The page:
VB Tutorial 6 Operators/Assignments
 

In our last tutorial we looked at Visual Basic looping and advanced conditional statements. In this tutorial we complete our overview of Visual Basic statements by examining operators and assignments. One cannot talk about assignment statements without also mentioning operators. There are two types of assignment statement - simple replacement and computational assignments. Here are examples.

simple replacement: IValue = 322 or Xdbl = val(i)
computational assignments: FV = (1+rate)^ nyears * PV or FinalString = Prefix & " starts the string " & Suffix


It is the computational assignments that are of the most interest to Visual Basic Programmers. In simple replacements as shown in the examples, Ivalue takes the value 322 and Xdbl's current value is replaced by the value of the array element val(i). However, in computational assignments a simple to quite complicated calculation is first performed and the resulting value is assigned to the variable.

Simple Assignments and Data Conversion

Simple replacement assignments are most often used to initialize variables. A research study showed that more programming errors are due to failure to initialize variables properly than any other cause. Part of the difficulty is that when two variables in an assignment are not of the same type automatic conversions are invoked that can change the value assigned in unexpected ways. In general, when a smaller variable type is assigned to a larger variable type (Integer to Double or Byte to String) no information is lost. But that is not always the case, as when a Date variable is assigned to just about any other variable type. Therefore Table 1 which lists common data conversions, is worth knowing well:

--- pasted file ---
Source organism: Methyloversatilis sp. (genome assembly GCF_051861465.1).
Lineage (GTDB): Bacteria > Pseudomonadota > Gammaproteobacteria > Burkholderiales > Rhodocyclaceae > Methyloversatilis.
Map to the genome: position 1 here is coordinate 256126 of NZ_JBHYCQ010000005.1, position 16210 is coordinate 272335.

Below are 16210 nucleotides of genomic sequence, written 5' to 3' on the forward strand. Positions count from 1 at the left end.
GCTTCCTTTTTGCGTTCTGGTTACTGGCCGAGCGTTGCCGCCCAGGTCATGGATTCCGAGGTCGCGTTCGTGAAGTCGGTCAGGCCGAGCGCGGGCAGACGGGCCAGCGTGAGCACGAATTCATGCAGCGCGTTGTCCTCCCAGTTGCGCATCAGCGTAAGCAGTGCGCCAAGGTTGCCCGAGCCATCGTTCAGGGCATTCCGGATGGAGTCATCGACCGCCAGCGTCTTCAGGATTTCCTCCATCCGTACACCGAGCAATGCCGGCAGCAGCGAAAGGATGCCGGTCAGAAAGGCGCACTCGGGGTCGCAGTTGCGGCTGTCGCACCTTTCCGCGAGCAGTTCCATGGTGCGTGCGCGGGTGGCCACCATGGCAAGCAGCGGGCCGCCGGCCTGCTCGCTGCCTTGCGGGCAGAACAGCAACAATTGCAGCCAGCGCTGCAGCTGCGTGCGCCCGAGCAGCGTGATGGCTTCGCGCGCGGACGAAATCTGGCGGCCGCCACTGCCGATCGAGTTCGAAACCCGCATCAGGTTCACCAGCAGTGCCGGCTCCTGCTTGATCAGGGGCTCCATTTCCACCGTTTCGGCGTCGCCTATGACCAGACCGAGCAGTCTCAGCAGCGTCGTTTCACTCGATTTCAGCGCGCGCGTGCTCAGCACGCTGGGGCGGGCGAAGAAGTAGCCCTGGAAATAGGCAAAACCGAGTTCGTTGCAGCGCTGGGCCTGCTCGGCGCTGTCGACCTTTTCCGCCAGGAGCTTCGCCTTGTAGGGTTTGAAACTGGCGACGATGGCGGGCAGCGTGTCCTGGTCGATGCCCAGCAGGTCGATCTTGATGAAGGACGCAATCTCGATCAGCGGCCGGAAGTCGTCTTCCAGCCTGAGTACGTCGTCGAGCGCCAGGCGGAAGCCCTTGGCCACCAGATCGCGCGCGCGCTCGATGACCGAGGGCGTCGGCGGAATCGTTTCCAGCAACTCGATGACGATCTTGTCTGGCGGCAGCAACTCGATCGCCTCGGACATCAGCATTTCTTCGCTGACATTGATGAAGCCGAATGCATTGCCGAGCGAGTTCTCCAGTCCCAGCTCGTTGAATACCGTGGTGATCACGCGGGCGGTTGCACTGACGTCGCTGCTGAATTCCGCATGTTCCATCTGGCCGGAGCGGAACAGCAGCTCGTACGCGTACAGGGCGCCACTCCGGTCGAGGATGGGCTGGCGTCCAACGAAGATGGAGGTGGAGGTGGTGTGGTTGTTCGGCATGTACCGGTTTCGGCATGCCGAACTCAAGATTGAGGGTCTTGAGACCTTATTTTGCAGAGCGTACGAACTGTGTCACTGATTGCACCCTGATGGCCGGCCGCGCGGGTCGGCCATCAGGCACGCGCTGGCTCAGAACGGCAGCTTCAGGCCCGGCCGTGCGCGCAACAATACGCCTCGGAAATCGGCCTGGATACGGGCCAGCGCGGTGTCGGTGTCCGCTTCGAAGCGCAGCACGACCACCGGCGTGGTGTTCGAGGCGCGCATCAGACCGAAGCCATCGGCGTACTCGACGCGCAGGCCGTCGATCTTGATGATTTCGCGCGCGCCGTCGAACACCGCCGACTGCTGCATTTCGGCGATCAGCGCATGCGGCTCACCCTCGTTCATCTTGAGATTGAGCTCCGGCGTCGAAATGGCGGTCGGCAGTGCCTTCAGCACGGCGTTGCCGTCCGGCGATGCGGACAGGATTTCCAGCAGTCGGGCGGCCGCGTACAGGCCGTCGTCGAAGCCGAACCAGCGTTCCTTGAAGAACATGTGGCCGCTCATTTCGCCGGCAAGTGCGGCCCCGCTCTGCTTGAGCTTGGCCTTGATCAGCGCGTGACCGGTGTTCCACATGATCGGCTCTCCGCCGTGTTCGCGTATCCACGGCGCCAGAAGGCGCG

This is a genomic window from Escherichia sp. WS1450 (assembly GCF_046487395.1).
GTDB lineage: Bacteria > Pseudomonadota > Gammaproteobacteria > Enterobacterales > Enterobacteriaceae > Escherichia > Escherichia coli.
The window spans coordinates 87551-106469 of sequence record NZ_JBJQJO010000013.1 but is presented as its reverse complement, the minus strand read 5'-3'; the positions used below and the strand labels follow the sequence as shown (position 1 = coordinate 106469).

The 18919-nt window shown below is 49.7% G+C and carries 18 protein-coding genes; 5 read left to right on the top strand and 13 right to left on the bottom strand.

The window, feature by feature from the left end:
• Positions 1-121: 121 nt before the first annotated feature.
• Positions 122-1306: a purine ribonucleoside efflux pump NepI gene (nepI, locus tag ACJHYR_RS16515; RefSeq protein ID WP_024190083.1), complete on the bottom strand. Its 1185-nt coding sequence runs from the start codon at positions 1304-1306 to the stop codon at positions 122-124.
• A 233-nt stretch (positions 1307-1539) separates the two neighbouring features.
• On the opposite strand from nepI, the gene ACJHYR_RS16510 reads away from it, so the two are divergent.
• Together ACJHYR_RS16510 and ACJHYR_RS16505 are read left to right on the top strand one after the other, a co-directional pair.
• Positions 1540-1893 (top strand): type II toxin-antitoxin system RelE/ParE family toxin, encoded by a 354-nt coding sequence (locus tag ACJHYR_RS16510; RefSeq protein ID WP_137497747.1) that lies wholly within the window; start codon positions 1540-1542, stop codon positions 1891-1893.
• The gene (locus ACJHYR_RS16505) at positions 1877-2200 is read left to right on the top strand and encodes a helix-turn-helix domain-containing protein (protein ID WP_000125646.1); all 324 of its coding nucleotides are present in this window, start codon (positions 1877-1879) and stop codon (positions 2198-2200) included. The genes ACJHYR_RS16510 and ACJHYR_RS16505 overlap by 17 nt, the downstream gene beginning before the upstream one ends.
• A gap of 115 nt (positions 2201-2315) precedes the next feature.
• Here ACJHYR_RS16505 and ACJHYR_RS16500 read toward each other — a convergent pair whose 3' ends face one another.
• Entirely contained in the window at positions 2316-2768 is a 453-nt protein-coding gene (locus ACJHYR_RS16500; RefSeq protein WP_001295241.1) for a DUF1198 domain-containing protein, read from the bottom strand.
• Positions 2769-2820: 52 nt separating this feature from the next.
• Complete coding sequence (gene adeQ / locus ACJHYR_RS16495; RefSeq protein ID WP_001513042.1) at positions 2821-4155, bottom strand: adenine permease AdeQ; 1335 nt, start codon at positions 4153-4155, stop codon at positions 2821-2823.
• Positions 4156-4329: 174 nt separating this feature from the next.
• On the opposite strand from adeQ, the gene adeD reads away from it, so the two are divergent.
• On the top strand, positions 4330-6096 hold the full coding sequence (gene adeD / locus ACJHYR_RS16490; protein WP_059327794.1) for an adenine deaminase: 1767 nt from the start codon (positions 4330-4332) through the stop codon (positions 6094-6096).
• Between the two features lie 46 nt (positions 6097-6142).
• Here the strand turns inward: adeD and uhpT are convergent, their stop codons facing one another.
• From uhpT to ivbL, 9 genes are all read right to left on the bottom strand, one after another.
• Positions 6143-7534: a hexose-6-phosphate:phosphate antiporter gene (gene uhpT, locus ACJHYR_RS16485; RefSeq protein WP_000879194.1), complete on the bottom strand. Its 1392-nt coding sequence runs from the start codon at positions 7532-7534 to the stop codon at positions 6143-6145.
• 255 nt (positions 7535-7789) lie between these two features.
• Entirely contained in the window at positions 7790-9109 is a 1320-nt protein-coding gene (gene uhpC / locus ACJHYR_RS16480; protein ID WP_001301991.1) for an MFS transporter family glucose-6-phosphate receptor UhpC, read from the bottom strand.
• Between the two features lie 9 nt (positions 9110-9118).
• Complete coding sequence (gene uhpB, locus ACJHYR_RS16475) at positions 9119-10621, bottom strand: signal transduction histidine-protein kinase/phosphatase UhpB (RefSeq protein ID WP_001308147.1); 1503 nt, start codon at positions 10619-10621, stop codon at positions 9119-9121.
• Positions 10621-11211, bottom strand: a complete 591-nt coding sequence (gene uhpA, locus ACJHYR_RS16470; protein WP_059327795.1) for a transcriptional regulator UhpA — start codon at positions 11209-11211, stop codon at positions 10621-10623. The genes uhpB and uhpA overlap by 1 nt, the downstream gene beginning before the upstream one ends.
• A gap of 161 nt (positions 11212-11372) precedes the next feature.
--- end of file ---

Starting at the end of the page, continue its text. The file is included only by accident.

Table 1
Common Data Conversions in Visual Basic

Conversion Functions Example
Integer ANSI to String Chr Chr(66) ' returns "B"
Number to String Format, Str Format(99e2, "###,###") ' returns "9,900"
Date to String Format Format(Now, "mmmm yyyy") ' returns "August 1999"
String to Date DateValue, CDate CDate("09/99") ' returns 09/1/99
String to Number Val Val("-1.098e3") ' returns -1098
The most commonly required conversions are to and from Strings. Programmers are constantly converting out for display as strings on forms. likewise data input from forms must be converted strings to the proper data type as in our calculator program. So paying attention to data conversions on replacement assignments can eliminate a lot of time consuming bugs.

Computational Assignments

Computational assignments most often involve String or numeric operations but also can involve date manipulations, object references or other operations. We shall use the VB's Immediate Window to illustrate some of the rules of numeric and String manipulations.

Table 2 lists the major operators in Visual Basic - numeric or arithmetic, comparison operators (which we have already used in conditional statements) and logical operators(also used mainly in conditional statements). This also happens to be the order of precedence of the operators.